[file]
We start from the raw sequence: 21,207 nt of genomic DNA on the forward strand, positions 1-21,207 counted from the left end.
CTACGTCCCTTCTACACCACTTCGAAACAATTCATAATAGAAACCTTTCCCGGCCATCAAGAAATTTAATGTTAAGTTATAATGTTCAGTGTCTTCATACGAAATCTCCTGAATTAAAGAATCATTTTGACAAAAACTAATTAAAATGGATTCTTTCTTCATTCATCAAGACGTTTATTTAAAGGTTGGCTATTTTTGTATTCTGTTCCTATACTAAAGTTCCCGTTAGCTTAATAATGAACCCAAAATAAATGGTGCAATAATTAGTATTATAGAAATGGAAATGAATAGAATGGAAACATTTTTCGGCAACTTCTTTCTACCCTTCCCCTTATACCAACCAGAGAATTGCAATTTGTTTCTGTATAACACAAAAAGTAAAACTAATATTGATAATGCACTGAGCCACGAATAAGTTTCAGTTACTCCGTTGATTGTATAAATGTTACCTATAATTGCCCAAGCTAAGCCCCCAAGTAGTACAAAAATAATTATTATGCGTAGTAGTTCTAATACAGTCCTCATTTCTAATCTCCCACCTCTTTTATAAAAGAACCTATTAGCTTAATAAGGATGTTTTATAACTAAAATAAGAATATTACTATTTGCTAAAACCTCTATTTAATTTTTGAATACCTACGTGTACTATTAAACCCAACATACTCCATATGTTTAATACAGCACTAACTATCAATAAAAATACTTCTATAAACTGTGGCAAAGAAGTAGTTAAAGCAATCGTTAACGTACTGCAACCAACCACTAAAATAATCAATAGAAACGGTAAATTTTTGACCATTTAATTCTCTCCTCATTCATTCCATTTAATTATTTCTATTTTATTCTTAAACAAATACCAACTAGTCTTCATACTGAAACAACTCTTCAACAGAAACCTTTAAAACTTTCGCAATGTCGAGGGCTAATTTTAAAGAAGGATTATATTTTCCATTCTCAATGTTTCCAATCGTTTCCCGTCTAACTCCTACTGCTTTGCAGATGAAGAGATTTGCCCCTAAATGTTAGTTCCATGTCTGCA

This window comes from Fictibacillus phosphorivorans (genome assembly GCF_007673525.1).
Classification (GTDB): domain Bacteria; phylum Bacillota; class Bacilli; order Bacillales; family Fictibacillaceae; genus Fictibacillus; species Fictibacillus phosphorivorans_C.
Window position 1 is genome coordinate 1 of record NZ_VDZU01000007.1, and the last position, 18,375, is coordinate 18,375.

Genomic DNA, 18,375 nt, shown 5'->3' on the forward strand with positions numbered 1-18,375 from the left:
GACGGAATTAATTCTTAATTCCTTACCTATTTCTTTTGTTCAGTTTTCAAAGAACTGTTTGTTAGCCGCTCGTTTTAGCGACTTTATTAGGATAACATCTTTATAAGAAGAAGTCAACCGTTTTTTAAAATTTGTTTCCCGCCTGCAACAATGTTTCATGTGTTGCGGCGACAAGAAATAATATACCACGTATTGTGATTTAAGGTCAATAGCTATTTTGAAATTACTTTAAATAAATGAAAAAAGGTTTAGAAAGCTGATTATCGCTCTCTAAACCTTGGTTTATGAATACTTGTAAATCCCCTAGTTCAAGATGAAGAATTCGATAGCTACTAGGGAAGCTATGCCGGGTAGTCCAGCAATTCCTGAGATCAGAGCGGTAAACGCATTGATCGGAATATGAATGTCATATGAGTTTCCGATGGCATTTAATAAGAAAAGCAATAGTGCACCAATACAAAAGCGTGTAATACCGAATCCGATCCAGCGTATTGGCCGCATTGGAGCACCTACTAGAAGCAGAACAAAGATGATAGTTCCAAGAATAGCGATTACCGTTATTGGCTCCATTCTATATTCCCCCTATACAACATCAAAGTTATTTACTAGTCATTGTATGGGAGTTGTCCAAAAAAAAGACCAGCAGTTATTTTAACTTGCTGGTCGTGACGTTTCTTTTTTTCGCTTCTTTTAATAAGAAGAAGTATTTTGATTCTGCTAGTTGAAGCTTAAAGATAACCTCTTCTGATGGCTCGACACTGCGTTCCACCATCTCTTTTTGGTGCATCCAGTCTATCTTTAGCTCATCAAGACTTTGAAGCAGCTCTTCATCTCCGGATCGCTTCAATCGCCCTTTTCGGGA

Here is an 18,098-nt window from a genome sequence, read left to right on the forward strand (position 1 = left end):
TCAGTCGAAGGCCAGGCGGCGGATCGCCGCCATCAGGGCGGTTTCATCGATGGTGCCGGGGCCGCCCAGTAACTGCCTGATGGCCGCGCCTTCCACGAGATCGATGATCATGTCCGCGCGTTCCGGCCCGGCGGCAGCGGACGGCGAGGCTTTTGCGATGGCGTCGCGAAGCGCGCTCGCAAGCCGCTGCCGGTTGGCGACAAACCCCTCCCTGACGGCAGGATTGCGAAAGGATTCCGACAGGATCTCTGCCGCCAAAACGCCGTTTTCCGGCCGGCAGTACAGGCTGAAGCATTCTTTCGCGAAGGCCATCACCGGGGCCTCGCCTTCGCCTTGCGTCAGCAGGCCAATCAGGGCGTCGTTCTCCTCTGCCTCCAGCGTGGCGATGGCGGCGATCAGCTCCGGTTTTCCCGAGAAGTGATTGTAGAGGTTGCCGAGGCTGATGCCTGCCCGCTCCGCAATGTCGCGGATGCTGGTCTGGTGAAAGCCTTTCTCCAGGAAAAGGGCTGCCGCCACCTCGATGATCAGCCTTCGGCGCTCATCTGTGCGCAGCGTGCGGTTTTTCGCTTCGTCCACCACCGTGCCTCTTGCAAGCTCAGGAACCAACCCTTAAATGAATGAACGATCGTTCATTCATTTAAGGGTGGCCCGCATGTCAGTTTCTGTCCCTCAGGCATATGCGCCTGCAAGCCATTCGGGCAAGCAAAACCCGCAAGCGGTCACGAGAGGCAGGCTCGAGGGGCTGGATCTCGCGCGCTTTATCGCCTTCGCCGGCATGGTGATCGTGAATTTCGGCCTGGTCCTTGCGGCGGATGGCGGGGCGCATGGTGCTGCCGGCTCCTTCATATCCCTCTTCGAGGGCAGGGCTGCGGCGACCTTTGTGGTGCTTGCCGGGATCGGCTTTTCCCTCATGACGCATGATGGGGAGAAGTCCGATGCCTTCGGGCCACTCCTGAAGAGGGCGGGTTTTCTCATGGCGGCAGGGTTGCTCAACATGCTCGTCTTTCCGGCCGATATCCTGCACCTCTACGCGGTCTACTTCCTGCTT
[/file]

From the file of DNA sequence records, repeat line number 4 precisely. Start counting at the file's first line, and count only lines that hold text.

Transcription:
Classification (GTDB): domain Bacteria; phylum Bacillota; class Bacilli; order Bacillales; family Fictibacillaceae; genus Fictibacillus; species Fictibacillus phosphorivorans_C.